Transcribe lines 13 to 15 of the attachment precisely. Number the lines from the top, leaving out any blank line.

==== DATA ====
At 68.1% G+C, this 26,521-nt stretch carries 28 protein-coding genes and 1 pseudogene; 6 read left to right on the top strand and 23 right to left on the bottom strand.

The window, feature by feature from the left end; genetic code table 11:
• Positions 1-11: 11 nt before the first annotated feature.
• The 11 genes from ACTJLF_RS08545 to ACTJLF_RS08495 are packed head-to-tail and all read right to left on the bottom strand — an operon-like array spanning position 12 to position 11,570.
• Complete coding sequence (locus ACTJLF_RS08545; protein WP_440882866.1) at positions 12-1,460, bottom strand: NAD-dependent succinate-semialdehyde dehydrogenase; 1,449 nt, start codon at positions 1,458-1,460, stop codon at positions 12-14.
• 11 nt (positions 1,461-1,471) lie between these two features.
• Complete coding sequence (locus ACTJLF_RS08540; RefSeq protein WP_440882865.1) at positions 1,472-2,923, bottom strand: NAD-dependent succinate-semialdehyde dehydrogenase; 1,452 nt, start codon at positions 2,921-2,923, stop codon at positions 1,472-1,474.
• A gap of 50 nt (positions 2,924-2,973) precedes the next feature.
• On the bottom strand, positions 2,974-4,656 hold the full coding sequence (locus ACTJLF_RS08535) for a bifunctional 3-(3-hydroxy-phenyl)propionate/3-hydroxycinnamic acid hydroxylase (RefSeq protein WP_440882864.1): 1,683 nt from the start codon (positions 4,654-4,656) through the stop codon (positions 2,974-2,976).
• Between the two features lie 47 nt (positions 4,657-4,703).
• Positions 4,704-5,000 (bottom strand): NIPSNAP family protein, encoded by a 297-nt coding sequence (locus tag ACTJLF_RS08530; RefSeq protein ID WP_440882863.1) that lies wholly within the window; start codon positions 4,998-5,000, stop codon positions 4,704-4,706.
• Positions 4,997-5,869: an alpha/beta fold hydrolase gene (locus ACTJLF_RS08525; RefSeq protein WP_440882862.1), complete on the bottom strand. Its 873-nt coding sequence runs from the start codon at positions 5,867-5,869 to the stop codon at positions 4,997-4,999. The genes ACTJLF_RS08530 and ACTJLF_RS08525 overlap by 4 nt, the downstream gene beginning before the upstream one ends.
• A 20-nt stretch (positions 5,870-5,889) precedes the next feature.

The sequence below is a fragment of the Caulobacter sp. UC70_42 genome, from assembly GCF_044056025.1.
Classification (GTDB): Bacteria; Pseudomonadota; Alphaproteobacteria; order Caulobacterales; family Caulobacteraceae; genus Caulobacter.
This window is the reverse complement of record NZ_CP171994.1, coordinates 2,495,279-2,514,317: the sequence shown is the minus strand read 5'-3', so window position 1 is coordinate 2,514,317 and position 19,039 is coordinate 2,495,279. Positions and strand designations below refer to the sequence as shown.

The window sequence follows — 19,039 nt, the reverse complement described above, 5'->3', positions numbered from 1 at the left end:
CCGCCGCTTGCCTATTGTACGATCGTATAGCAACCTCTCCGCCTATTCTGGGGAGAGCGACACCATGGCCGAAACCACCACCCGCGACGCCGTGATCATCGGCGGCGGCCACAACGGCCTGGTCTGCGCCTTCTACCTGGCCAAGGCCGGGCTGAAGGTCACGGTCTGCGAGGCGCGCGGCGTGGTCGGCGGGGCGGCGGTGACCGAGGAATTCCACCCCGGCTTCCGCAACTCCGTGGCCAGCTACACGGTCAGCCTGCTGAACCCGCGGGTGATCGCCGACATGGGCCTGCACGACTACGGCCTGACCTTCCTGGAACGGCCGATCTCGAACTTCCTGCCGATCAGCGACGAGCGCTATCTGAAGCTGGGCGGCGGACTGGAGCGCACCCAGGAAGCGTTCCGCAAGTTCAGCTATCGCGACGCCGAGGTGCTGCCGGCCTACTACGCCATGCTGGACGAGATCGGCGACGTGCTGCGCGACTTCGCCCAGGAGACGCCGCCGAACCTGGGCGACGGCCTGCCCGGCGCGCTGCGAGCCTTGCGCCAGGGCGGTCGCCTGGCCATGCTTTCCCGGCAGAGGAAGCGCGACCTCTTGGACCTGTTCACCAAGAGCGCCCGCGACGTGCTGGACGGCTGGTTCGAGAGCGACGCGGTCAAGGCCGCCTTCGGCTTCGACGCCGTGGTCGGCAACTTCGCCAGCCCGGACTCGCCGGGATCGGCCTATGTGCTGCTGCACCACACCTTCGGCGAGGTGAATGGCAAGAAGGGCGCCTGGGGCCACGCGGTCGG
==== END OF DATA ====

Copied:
• A 20-nt stretch (positions 5,870-5,889) precedes the next feature.

The sequence below is a fragment of the Caulobacter sp. UC70_42 genome, from assembly GCF_044056025.1.
Classification (GTDB): Bacteria; Pseudomonadota; Alphaproteobacteria; order Caulobacterales; family Caulobacteraceae; genus Caulobacter.